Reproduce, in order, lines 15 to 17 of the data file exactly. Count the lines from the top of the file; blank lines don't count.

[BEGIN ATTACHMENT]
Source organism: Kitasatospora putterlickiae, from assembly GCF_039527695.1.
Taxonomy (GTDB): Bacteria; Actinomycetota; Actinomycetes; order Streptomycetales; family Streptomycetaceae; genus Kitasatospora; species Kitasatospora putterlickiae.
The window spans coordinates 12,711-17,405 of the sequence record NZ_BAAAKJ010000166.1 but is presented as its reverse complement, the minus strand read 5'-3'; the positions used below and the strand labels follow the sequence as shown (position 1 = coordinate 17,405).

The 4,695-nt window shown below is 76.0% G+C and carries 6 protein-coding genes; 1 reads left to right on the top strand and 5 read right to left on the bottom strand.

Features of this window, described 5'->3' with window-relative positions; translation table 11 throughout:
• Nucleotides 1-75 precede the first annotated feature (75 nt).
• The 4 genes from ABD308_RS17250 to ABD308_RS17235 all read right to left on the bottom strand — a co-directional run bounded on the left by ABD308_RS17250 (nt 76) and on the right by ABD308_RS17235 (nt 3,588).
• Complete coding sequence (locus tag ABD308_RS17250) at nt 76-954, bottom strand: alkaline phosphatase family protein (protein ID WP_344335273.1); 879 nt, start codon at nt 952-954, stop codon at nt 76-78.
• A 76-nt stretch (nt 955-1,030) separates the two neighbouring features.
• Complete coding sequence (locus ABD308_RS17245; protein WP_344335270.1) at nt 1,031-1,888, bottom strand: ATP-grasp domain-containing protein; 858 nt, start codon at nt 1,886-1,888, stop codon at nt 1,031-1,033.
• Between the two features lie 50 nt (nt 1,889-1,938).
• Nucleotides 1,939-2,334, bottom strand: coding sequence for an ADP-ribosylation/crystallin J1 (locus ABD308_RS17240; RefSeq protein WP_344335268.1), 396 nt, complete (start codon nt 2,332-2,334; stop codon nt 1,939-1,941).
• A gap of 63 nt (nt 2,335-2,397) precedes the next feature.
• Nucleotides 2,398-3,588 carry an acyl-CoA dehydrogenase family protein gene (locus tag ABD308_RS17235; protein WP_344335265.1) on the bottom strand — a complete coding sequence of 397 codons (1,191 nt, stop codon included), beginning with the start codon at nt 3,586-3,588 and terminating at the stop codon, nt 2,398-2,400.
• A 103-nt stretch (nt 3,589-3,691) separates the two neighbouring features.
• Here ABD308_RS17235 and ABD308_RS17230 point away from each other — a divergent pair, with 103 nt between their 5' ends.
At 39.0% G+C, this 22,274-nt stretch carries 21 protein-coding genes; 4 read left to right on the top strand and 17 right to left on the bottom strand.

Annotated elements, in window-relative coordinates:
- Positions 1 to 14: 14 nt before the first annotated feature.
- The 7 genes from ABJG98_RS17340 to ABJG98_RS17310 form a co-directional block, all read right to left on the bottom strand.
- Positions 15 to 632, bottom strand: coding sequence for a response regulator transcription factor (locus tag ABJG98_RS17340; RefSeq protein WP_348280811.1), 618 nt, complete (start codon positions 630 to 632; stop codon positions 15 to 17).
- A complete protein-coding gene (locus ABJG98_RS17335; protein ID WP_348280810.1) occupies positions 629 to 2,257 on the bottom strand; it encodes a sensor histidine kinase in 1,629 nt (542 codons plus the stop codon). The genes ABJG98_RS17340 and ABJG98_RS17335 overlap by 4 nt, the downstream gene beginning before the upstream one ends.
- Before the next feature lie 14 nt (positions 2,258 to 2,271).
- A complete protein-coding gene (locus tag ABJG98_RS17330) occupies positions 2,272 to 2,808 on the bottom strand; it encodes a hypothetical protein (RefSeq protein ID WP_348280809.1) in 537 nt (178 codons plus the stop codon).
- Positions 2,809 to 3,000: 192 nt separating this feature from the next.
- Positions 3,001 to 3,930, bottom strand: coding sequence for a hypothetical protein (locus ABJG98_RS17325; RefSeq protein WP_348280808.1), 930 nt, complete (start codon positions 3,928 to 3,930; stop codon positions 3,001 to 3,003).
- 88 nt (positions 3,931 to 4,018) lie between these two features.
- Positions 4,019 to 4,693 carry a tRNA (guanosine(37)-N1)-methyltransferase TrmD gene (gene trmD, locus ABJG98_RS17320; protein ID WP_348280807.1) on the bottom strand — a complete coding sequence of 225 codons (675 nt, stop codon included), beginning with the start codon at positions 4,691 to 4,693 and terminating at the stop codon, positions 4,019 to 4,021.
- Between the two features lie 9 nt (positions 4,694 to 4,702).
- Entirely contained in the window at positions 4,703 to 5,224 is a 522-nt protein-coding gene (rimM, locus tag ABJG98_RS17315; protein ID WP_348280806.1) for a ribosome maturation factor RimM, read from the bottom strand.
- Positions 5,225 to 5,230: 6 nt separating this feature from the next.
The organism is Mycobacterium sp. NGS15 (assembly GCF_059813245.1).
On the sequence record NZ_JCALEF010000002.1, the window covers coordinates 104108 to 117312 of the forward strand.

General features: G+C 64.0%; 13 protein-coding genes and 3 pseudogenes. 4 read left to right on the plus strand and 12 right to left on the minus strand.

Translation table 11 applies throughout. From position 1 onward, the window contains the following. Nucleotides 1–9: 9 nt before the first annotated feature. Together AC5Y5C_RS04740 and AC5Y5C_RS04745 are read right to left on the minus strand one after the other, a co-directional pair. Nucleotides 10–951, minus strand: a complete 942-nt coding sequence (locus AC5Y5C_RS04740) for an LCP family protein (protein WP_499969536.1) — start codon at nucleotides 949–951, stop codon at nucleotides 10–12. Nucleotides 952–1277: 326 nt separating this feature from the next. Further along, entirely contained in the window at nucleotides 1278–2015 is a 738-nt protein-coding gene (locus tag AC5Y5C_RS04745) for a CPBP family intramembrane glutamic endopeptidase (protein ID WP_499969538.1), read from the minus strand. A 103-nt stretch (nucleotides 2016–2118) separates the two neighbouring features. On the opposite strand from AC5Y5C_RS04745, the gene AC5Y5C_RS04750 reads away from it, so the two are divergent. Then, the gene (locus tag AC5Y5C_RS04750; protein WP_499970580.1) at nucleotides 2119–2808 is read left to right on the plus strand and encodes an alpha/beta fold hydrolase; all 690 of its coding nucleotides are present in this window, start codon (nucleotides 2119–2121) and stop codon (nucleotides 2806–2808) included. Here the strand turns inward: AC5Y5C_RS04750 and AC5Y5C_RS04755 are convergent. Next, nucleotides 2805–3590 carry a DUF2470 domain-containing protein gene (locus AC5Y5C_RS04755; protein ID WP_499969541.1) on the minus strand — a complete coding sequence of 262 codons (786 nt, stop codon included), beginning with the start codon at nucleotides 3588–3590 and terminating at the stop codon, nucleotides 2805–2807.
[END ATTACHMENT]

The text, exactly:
• A 103-nt stretch (nt 3,589-3,691) separates the two neighbouring features.
• Here ABD308_RS17235 and ABD308_RS17230 point away from each other — a divergent pair, with 103 nt between their 5' ends.
At 39.0% G+C, this 22,274-nt stretch carries 21 protein-coding genes; 4 read left to right on the top strand and 17 right to left on the bottom strand.